Date Codes 2007 – Present
|2 letters 4 numbers LL WYWY||
TH 3077 is 37th week of 2007
After almost two decades of one date code formatting, Louis Vuitton again changed things up. With just a subtle variation they started tracking by week instead of the month. This allowed for them to keep their standard formatting but break their production labeling out into 52 weeks instead of 12 weeks. What that means for the date codes is more variety and a more detailed view of when your bag was produced. Instead of knowing that your bag was made in Spain in December, you can now know that your bag was made in the 51st week of that year. Pretty cool right? How many other brands label the date of origin on the bag down to a precise 7-day window!
DATE CODE BY COUNTRY
Tracking the country of origin on your Louis Vuitton is done by tracking two simple letters. Unlike the date of origin, there are many more exceptions to country codes which can consequently lead to novice mistakes when trying to spot a fake Louis Vuitton date code. While not an exhausting list, here are the date codes and the country of origin they typically represent a Louis Vuitton handbag.
A0, A1, A2, AA, AH, AN, AR, AS, AX, BA, BJ, BU, CT, CV, DR, DU, ET, FL, GR, IT, LW, MB, MS, MI, NO, RA, RE (also Italy), RI, SA (also Italy), SD (also USA), SF, SL, SN, SP, SR, TA, TH, TJ, TN, TR, TS, VI, V.I.
FC, FH, OS, SD (also France), LA,
CA, CR, GI, LB, LM, LO, LW
BO, CE, FA, FO, RE, MA, NQ, PL, RC, RO, SA (also France), ST, TD, LE
DI, FA (also Italy)
Known Exceptions: As with any good rule there are always exceptions. Take for example the code SD. Depending on the year of origin SD would represent France or San Dimas (city in California, USA ). Bags produced after 1995 should say SD with a marking for U.S.A. CA doesn’t represent California or San Dimas but instead is generally Spain but there has been Vernis made in France in 1999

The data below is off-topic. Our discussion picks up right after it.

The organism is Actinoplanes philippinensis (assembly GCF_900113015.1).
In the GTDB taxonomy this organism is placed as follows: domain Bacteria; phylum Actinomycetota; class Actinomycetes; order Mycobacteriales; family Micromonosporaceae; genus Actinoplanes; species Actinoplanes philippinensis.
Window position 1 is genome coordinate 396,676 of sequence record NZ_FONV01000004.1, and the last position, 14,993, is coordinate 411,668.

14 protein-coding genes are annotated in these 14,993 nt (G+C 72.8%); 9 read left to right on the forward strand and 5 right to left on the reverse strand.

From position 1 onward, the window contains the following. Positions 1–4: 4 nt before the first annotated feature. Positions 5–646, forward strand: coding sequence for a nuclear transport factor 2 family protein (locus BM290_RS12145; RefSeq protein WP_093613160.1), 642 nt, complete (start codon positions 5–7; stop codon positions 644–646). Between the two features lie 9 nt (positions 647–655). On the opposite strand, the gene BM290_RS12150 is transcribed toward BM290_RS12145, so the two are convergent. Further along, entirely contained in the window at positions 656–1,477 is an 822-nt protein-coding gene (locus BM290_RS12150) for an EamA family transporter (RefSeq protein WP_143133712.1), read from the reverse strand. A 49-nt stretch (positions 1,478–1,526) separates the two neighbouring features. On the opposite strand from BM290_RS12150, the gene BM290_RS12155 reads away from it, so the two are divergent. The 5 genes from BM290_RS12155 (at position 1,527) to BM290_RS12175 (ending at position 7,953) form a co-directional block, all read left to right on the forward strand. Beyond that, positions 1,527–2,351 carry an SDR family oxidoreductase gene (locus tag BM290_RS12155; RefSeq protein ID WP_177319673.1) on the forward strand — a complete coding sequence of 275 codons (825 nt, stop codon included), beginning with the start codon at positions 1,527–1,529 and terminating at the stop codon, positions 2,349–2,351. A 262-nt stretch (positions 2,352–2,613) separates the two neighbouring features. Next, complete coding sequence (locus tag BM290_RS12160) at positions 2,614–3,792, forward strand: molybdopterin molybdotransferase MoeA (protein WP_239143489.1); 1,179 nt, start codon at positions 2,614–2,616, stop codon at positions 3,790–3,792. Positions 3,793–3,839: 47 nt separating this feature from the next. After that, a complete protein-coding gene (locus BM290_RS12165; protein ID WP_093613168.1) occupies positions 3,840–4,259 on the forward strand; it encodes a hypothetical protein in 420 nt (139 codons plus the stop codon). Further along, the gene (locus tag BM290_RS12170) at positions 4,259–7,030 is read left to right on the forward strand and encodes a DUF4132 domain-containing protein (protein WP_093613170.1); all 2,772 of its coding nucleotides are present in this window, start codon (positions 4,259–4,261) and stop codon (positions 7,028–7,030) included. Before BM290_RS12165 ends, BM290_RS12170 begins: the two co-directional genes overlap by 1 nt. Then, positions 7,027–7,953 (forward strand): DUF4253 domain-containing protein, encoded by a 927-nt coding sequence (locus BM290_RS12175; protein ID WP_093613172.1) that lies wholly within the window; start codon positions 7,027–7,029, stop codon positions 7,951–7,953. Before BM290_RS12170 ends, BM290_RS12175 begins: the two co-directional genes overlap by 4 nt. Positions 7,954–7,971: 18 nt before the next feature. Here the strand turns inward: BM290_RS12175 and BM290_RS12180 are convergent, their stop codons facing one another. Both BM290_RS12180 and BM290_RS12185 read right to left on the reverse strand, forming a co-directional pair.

Can a Louis Vuitton have no date code? Yes, but it’s rare. I have a Louis Vuitton trunk from 1933 and it’s code tell me exactly where, when and who purchased the trunk almost 100 years ago! With that in mind, it is highly unlikely the questionable brand new looking Neverfull you’re looking at on Poshmark is real. However, although unlikely it’s not impossible. The two most common causes of a Louis Vuitton to have no date code are
- Re-lining – When you completely replace the interior lining of your Louis Vuitton. In some cases, depending on the style, Louis Vuitton might have concealed the date code inside the new lining. Most of the time this is not the case but I have seen it done before on specialty bags and challenging relining.
When you bag is relined you’ll typically get a new date code to replace the old one. Some of the date codes seen on re-lined Louis Vuitton includes:
|Re Lined Code||Country|
- Rubbed Off – While very unlikely on a 2012 Speedy or brand new Pochette metis, there are cases where a date code “rubs off” or is no longer visible. These are rare exceptions and most commonly seen on wallets, Vernis and generally only on vintage items. In most cases, when you come across a piece with no date code, you’re either not looking closely enough or are in the presence of a fake Louis Vuitton.
The Bottom Line
Fake bags can still display real date codes which make it challenging to tell if your bag is real or fake by looking at the date code alone. One of the most common questions I get is, “Can you tell me if date code SD5007 is real?” The answer to that question has nothing to do with the bag that person is trying to authenticate. The date code can be accurate (let’s face it, it’s not that hard for forgers to know how to fake the numbers) so your bag might still be fake. Consider finding out your bag has a valid date code just the first step in completing a Louis Vuitton Authentication Checklist.